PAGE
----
Education Policy | Post Primary | Preschool | Primary | Tertiary | Search

 


People in loyalty schemes often fail to detect market value

People in loyalty schemes often fail to detect market value, Canterbury PhD student says

May 19, 2014

People who signed up to loyalty schemes often failed to detect the accurate market value, a University of Canterbury PhD student says.

May Chan is researching consumer psychology, specifically loyalty schemes in New Zealand and Hong Kong. Chan is being supervised by the Psychology Department’s Professor Simon Kemp and Dr Joerg Finsterwalder from the School of Business and Economics.

"Loyalty reward programmes are a significant part of the modern economy. Currencies like frequent flyer miles are thriving and have become the world’s largest currency," Chan says.

"Although the basic principle of loyalty reward currencies is similar to that of real money, the rules it operates on are often complicated, restricted and can be confusing to the consumer, making it harder to accurately estimate the value and take full advantage.

"Loyalty reward members often plan, collect, store, and use these currencies as they would with legal tender, but a different set of internal rules applies to each currency. For instance, the value of a reward is not purely measured in monetary value.

"For example, when choosing to spend their frequent flyer miles between two rewards of equal value, members preferred luxury rewards because they also get to feel good. A currency can be seen as more worthy when it can be used to purchase goods that make their targeted customer feel more satisfied.

"I am investigating the perceived value of such currencies. The first stage of the research has been conducted using three loyalty programmes operating in New Zealand - Air New Zealand’s airpoints; Westpac Bank’s hotpoints and the Fly Buys consumer rewards programme.

"Preliminary results show that these currencies function as an added purchasing power to legal tender. However, people often fail to detect the market value of these currencies. Their perceived value is moderated by factors such as involvement in, or awareness of, the loyalty programme.

"This subsequently affects how the currencies are defined, budgeted for and spent. In the second stage of my research, I would like to test my theory in different cultural settings.

"Hong Kong is a multi-cultural city, with almost double the population size of New Zealand. It is, in my opinion, the perfect place to seek cross-cultural validation by extending my research.

"The results will provide insight into consumer decision-making using empirical results obtained from population samples of east and west."

Chan is based at the City University of Hong Kong until July and her research while in Hong Kong has been funded by the Prime Ministers’ Asia Scholarship Fund.

The University has been awarded $72,000 from the Prime Ministers’ Asia Scholarship Fund to cover the costs of up to 30 selected students to complete a popular study tour course, Chinese Business Practices and Culture. Additionally, two other UC students studying for a Bachelor of Commerce degree, Paige Chen and Samuel Brosnahan, have received individual scholarships from the same fund to spend a semester studying overseas in Hong Kong and China in 2015.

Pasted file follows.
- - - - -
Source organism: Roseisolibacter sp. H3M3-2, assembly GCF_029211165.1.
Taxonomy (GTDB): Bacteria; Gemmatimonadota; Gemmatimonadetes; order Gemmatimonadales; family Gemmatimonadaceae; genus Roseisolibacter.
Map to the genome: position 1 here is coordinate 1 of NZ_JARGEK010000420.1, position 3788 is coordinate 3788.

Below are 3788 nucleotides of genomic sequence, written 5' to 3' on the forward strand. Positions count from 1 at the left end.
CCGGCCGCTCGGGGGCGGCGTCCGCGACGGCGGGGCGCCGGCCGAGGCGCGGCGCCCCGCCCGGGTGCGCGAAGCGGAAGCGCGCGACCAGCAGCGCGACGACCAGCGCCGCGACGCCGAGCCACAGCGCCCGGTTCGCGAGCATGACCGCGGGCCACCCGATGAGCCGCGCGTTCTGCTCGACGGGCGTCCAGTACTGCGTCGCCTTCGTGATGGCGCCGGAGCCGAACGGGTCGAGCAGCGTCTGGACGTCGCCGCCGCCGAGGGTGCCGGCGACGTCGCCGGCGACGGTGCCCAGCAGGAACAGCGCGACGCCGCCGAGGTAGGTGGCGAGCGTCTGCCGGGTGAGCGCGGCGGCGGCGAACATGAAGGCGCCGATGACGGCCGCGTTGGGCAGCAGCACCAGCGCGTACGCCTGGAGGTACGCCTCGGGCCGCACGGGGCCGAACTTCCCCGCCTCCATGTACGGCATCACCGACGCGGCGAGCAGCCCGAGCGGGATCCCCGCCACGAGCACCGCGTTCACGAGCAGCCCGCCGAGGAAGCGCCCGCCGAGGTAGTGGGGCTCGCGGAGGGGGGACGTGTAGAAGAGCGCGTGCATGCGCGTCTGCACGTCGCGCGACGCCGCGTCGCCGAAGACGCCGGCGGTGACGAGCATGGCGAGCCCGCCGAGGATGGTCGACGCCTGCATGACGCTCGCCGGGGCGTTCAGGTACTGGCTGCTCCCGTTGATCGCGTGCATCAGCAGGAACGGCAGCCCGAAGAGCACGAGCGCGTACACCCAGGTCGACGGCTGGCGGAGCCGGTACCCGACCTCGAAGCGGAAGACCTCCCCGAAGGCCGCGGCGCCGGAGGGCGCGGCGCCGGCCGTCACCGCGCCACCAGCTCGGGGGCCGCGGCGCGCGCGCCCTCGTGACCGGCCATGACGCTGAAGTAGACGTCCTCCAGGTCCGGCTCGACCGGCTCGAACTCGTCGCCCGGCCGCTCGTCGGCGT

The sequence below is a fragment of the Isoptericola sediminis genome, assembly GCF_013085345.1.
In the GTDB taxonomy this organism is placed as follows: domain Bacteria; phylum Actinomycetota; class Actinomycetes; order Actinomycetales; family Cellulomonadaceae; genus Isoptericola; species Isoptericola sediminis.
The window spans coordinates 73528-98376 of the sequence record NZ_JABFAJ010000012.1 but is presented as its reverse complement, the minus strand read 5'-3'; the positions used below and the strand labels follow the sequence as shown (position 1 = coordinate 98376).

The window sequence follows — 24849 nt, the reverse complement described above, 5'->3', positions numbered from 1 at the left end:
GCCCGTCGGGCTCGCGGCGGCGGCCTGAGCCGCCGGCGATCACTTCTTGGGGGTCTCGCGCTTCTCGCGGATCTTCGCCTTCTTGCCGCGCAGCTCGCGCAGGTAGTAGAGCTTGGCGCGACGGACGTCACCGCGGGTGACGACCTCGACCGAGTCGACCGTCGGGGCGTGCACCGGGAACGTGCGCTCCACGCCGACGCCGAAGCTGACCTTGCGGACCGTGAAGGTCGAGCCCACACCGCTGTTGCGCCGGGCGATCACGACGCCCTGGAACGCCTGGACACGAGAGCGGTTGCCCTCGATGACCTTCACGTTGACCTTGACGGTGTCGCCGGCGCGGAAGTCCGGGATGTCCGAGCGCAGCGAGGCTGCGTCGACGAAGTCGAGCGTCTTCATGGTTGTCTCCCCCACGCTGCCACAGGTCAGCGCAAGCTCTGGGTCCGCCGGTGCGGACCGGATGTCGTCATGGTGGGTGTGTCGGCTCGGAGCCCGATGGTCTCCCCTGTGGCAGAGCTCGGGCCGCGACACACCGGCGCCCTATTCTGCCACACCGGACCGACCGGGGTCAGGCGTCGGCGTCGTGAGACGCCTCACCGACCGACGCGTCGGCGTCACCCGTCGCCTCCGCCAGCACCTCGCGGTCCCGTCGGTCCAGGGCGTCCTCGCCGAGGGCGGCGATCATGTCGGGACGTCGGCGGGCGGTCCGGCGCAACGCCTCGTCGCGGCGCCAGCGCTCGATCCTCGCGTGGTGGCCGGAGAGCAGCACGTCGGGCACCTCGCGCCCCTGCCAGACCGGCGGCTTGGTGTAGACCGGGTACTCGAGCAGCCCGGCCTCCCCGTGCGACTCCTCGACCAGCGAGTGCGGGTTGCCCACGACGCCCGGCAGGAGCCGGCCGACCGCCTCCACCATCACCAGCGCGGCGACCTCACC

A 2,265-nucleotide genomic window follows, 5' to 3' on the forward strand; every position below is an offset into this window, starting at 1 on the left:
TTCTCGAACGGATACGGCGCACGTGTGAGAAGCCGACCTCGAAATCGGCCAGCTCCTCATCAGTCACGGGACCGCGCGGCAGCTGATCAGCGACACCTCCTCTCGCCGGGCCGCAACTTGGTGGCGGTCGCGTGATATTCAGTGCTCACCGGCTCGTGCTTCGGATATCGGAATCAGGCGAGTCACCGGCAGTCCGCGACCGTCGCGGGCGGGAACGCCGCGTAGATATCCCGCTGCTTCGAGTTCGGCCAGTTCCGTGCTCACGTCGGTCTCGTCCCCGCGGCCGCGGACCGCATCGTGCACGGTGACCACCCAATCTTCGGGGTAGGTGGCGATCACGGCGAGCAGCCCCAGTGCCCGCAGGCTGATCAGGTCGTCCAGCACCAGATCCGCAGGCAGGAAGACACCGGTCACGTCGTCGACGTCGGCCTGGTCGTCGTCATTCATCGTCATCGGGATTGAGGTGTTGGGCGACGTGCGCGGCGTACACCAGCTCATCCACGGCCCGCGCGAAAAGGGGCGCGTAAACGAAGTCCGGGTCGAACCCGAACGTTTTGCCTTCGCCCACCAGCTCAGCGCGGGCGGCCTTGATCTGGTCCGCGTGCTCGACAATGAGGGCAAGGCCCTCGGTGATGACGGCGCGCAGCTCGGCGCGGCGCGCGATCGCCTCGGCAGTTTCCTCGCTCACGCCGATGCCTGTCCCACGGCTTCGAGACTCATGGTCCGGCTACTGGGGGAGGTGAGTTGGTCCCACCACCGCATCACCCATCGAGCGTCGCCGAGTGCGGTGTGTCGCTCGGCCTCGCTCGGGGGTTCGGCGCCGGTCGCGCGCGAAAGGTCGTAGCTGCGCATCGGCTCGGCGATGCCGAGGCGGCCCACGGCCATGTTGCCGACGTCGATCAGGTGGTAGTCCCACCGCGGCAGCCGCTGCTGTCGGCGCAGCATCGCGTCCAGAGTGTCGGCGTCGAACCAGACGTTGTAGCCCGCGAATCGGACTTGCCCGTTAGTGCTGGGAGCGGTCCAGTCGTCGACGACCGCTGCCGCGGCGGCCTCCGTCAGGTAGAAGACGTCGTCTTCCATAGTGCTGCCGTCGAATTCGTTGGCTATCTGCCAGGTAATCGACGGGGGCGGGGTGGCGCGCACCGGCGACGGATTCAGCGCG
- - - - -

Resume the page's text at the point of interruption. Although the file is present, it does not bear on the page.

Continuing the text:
ENDS

© Scoop Media

 
 
 
 
 
Culture Headlines | Health Headlines | Education Headlines

 
Scoop Review Of Books: The Typewriter Factory

I finished reading Don’t Dream It’s Over not long after it came out last August. I even started writing a review, which took something of an ‘I’m sorry people, but it’s already over’ approach. I’ve been pretty negative about journalism as it’s practiced in the mainstream (or MSM, or corporate media or liberal media or whatever terminology you prefer) for quite some time (see for example Stop the Press), and I believe the current capitalist media model is destructive and can’t be reformed. More>>

Sheep Update: Solo World Shearing Record Broken In Southland

Southland shearer Leon Samuels today set a new World solo eight-hours strongwool ewe-shearing after a tally of 605 in a wool shed north of Gore. More>>

ALSO:

Howard Davis Review: Dick Frizzell At The Solander Gallery

One of the most influential and celebrated contemporary Pop artists working in New Zealand, Dick Frizzell is mostly known for his appropriation of kitsch Kiwiana icons, which he often incorporates into cartoon-like paintings and lithographs. Not content with adhering to one particular style, he likes to adopt consciously unfashionable styles of painting, in a manner reminiscent of Roy Lichtenstein. More>>

Old Music: Pop Icon Adam Ant Announces NZ Tour

Following his recent sold out North American and UK tours, Adam Ant is celebrating the 35th anniversary of the release of his landmark KINGS OF THE WILD FRONTIER album with a newly-remastered reissue (Sony Legacy) and Australasian tour. More>>

Scoop Review Of Books:
Looking Back

Writing a memoir that appeals to a broad readership is a difficult undertaking. As an experienced communicator, Lloyd Geering keeps the reader’s interest alive through ten chapters (or portholes) giving views of different aspects of his life in 20th-century New Zealand. More>>

Scoop Review Of Books: Purple (and Violet) Prose

This is the second recent conjoint publication by Reeve and Stapp; all to do with esoteric, arcane and obscure vocabulary – sesquipedalian, anyone – and so much more besides. Before I write further, I must stress that the book is an equal partnership between words and images and that one cannot thrive without the other. More>>

Get More From Scoop

 
 

LATEST HEADLINES

 
 
 
 
Education
Search Scoop  
 
 
Powered by Vodafone
NZ independent news